Princeton, NJ-- The Ephs ventured down to Princeton University for the prestigious Princeton Chase. This regatta is one of the largest collegiate races that brings most of the nations fastest crews to the beautiful Carnegie Lake. Williams was fortunate to recieve an at large bid to join Trinity (a historical member) as the only Division III schools in attendance. The 4.4km course starts on the straight 2km race course (used for spring racing) then makes a large S-curve to end right infront of the prodigious Princeton boathouse.
The men were excited for the oppotunity to race against bigger and faster crews. They understand that the only way to take the program to the next level is to race next level crews. The Ephs did not dissappoint as the top boat placed 14th out of 57 heavyweight varsity boats. This put them behind elite second varsity boats from Princeton, Northeasten, Cal and Boston University, but ahead of many top first varsity programs including Columbia, Dartmouth, Navy, Trinity, Holy Cross, Rutgers, Temple, and MIT.
The conditions were much calmer from the gusting 20-25mph headwind during Saturday's practice row, but a moderate head wind with some 10mph gusts hampered the Ephs speed. The opinion in rowing is that lighter crews do relatively better in tailwinds, while heavy, strong crews fare relatively better in headwinds. The Ephs were much smaller than the majority of the crews on the water, so they had to rely on technique to fight the headwind.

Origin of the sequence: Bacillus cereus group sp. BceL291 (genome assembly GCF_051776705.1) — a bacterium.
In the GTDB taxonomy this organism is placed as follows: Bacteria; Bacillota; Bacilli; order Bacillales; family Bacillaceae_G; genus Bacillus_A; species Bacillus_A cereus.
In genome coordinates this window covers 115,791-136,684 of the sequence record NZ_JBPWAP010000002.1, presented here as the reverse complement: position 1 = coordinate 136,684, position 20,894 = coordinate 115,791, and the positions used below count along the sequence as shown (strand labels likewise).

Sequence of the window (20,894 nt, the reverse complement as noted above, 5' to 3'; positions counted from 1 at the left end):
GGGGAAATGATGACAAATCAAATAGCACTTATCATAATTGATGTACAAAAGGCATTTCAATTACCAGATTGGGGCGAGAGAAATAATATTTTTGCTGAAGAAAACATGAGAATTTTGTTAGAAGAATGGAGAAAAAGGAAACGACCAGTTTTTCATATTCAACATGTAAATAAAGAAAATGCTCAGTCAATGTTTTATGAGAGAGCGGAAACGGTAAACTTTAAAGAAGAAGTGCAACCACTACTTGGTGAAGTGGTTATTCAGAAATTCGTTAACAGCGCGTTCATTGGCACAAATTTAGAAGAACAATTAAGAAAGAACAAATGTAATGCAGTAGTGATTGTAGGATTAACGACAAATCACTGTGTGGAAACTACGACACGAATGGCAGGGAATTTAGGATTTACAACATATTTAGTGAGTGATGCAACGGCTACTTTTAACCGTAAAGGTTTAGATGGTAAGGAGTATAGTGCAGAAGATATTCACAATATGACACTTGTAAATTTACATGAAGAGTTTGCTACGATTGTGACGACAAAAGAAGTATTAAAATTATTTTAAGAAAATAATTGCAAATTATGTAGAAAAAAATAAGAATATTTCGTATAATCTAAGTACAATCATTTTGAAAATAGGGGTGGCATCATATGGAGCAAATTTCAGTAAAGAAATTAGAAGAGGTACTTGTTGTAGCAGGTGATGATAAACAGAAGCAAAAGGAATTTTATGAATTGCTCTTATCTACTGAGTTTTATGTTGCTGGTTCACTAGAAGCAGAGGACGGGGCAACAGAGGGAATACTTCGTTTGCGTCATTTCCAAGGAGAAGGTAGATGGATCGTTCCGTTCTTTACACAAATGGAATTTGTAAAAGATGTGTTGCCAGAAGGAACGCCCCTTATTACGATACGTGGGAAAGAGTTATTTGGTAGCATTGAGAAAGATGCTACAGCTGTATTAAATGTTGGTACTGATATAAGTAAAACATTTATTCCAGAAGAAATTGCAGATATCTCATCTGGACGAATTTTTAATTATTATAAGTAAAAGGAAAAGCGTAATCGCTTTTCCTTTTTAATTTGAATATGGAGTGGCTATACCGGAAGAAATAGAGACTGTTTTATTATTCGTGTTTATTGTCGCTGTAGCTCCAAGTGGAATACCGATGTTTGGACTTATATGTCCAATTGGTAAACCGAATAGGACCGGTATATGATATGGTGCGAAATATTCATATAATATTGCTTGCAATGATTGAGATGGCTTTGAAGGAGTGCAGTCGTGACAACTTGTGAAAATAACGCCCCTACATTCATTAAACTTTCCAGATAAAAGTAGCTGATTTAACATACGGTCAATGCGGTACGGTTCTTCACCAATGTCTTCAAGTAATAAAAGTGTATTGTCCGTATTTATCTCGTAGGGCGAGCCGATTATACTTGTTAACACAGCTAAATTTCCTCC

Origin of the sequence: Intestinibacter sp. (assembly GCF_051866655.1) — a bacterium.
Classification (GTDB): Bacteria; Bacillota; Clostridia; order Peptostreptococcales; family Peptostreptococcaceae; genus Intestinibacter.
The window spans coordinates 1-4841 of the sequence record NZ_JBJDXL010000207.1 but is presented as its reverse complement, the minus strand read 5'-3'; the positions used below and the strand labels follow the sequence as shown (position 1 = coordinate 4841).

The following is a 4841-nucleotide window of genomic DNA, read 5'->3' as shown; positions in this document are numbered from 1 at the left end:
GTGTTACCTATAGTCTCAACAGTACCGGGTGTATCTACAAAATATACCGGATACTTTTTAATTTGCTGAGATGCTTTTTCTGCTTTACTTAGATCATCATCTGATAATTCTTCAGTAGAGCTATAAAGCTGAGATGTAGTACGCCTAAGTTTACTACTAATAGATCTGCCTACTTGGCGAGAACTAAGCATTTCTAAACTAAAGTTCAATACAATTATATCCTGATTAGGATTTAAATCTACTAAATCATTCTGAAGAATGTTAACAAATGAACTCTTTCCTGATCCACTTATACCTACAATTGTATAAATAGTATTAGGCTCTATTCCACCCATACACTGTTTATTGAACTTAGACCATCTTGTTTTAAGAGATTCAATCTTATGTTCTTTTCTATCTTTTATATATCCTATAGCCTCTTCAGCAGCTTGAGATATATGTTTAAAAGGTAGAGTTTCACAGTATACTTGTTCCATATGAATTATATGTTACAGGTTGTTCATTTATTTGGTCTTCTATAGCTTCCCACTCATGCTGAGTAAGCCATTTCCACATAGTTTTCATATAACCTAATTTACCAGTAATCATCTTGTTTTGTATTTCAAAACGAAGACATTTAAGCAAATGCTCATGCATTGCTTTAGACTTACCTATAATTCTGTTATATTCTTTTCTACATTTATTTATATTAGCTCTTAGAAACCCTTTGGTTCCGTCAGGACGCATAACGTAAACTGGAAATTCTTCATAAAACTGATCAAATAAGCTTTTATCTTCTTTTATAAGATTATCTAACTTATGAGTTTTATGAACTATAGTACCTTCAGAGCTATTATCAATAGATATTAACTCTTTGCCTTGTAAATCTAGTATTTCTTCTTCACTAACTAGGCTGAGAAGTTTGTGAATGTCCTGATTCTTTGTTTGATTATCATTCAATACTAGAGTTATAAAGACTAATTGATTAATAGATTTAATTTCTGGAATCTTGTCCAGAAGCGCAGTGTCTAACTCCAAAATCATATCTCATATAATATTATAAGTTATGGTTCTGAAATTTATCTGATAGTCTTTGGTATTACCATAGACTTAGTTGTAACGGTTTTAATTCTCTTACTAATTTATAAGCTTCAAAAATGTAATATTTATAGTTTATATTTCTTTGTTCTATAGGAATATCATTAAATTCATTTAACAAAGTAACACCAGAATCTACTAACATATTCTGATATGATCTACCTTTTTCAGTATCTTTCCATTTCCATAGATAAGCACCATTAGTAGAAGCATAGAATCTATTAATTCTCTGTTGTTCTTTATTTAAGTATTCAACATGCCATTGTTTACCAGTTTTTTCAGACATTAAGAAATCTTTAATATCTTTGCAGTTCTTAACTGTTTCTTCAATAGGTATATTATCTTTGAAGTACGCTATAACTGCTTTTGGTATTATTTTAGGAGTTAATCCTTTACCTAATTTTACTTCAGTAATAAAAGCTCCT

"We weren't able to muscle it into the headwind like many of the other crews," commented co-captain Erick Quay, "but we did a good job of being clever with our technique to adapt to conditions. Also, as our first time on the course, we got pushed around significantly when fighting for the inside line on turns. We got caught in a pack with a slower crew in front and a faster crew behind so we definitely lost some time getting forced to the outside, but that's the nature of fall racing. I'm very satisfied with how we performed today, and it was a great note to end the fall season on."
The second varsity placed 47th of 57 crews, but still came in ahead of Georgetown, MIT, Rutgers, and Temple's second varsity boats. The Williams first and second varsity boats were seperated by 54 seconds.
The freshmen had a strong showing at the Head of the Fish on Saturday taking first place in the Novice Men's 8+ catergory. The second freshman boat fought hard to finish in the middle of the pack. An exciting finish to the season for many freshman who had never had an oar in their hands until only a month ago.
Now that the Ephs have finished the fall season, they will close up the boathouse and head indoors for a long winter training season. The Ephs will take to the water again in mid-March on their spring training trip to Myrtle Beach, SC. The first spring sprint race (2km) will likely be in Philadelphia on the team's return trip to school.